Chief, Division of Pediatric Surgery
Principal Investigator, Saban Research Institute
Attending Physician
Professor of Surgery with Tenure, Keck School of Medicine of USC
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Tracy Grikscheit, MD is an attending surgeon and associate professor of surgery at Children’s Hospital Los Angeles. Her past research and current interests are centered on engineering solutions for a congenital and acquired intestinal deficit which has been reported in numerous peer-review journals and national and international presentations. Dr. Grikscheit is a funded primary investigator conducting research at The Saban Research Institute.

Clinical Interests

Surgery of Infancy and Childhood; Neonatal Surgery; Solid Tumors in Children; Congenital Anomalies


Medical School: 

Columbia University College of Physicians & Surgeons


Massachusetts General Hospital: General Surgery


Massachusetts General Hospital: General Surgery


Seattle Children's Hospital and Regional Medical Center: Pediatric Surgery; Research Fellow Department of Surgery Massachusetts General Hospital for Children



Surgery, American Board of Surgery
Pediatric Surgery, American Board of Surgery

Professional Memberships: 

American College of Surgeons (ACS)
American Academy of Pediatrics (AAP)
Society of University Surgeons (SUS)
American Pediatric Surgical Association (APSA)
Association for Academic Surgery (AAS)

Research Interests: 

Tracy Grikscheit, MD, is a practicing pediatric surgeon and scientist with a laboratory focused on regenerative medicine and tissue engineering at The Saban Research Institute of Children's Hospital Los Angeles. In the hospital, she cares for children who are born prematurely, and therefore are at increased risk for multiple medical conditions that may lead to intestinal lack or loss. One of these conditions is necrotizing enterocolitis (NEC), a potentially life-threatening intestinal problem. For the most severe cases of NEC, the only solution is surgical removal of the small intestine. However, this option leaves the baby dependent on intravenous feeding and the child is also at risk for liver damage from subsequent intravenous nutrition. Another option is small bowel transplantation, but graft and patient survival rates are still too low. Dr. Grikscheit envisions a better solution. The small intestine is an exquisitely regenerative organ. It is an elegant model to better understand organ-specific stem cells and the regenerative cells can be harnessed to make new gastrointestinal tissue for eventual clinical applications. Understanding how to generate tissue-engineered intestines, whether esophagus, stomach, small intestine, or colon, may also inform us how to expand the list of organs that can be tissue-engineered.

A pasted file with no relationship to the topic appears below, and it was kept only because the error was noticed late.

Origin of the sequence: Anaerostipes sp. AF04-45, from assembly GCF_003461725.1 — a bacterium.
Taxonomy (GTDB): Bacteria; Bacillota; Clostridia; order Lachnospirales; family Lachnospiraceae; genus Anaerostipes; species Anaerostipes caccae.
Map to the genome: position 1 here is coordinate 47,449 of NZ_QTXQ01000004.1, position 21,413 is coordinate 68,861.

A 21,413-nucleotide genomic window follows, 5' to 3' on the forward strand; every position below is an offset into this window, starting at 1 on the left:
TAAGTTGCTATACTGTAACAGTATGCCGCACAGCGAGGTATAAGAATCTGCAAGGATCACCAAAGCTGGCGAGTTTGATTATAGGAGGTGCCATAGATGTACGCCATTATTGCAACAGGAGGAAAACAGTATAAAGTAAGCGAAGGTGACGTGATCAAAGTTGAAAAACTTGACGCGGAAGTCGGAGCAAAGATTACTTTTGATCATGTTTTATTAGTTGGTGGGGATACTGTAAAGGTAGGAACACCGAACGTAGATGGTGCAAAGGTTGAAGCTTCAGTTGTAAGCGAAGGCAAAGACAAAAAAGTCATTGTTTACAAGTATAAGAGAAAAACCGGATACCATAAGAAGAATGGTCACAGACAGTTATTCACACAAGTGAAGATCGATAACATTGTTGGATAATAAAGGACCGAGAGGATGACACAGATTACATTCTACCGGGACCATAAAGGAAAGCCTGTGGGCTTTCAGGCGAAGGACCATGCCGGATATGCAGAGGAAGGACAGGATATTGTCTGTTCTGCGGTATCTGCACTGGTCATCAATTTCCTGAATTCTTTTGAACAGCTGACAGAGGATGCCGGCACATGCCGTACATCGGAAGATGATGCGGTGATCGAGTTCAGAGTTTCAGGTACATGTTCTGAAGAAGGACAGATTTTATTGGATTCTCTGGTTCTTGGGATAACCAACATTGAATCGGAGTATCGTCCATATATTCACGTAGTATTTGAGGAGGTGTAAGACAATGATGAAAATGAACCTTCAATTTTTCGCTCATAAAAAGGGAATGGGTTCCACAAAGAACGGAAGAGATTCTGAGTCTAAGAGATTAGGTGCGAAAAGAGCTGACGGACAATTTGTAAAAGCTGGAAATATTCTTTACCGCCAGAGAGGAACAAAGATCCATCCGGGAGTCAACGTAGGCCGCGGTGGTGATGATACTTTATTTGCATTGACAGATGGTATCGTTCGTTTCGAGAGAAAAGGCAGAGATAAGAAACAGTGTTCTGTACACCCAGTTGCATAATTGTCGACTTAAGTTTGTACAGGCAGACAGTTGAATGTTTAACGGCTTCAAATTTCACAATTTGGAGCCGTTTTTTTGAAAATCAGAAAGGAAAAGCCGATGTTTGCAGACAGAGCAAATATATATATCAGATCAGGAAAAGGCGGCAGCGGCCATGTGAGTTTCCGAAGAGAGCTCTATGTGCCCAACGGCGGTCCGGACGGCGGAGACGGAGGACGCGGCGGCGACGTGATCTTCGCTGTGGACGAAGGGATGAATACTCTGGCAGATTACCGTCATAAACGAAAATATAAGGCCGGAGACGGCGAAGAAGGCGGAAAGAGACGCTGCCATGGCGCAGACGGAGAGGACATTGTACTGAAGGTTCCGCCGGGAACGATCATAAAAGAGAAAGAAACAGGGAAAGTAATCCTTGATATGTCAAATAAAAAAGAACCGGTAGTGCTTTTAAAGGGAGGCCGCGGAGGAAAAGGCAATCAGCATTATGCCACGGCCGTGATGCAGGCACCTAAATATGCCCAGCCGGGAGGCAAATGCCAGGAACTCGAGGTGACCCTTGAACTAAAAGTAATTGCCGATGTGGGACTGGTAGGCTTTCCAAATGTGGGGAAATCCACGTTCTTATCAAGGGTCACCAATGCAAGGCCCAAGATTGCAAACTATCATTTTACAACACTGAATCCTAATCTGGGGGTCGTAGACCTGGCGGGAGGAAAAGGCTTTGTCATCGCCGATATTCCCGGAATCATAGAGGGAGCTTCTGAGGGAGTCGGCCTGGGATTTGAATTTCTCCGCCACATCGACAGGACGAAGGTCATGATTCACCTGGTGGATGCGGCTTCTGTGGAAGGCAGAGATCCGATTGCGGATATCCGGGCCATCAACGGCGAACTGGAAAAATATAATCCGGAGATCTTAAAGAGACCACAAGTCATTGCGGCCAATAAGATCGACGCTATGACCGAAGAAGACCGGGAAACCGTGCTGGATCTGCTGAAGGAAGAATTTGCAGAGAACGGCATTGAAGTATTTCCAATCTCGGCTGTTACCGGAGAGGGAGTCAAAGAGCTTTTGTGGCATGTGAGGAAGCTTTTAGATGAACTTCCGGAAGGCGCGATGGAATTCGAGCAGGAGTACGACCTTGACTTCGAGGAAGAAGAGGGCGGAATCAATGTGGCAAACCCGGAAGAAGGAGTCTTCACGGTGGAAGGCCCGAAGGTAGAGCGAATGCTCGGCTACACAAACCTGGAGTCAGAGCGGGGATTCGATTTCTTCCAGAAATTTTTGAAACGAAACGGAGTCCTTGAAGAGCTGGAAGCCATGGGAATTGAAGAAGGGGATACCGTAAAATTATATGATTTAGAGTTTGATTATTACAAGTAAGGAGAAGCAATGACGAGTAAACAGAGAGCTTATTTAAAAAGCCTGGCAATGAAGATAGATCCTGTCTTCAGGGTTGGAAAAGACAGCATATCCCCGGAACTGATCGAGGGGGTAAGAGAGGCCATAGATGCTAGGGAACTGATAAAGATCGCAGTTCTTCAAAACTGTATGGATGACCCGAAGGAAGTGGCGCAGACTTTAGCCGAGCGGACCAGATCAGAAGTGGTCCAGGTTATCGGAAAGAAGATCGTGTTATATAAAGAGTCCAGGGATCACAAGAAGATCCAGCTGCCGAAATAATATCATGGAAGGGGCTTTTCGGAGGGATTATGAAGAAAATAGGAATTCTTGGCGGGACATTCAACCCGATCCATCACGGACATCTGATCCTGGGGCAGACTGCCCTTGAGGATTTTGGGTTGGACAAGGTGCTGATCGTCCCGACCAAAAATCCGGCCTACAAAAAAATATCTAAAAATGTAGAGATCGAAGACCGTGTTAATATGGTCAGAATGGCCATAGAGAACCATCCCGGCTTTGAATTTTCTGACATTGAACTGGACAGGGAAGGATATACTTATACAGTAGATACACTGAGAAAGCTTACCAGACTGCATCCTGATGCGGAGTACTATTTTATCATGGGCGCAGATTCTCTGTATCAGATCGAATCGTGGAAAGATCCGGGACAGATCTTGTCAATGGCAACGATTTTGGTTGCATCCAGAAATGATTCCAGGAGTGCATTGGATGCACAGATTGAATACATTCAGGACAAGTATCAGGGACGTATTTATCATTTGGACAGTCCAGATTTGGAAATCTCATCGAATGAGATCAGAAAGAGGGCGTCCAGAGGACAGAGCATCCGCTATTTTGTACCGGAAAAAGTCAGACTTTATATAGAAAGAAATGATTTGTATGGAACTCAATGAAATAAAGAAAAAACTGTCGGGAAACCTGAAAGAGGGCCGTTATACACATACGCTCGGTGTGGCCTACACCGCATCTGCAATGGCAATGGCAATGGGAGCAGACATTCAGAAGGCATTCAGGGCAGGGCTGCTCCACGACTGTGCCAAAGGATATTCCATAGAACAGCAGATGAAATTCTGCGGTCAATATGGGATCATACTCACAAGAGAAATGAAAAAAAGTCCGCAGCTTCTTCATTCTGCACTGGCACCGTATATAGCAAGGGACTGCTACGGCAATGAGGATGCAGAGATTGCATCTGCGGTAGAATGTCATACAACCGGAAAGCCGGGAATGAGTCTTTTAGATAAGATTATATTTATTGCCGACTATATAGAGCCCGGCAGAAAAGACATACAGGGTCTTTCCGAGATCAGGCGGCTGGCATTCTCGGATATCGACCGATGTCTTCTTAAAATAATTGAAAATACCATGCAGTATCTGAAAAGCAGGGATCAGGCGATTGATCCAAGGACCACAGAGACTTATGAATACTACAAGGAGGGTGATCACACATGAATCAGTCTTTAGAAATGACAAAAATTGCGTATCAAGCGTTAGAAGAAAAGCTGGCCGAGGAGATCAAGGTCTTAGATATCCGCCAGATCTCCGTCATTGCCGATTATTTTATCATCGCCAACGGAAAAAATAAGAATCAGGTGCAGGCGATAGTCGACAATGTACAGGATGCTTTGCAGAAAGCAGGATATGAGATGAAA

Visit the Grikscheit Laboratory.



Children's Hospital Los Angeles

4650 Sunset Blvd.
Pediatric Surgery, MS 100
Los Angeles, CA 90027
Phone: 323-361-5901Office
Fax: 323-361-3534Fax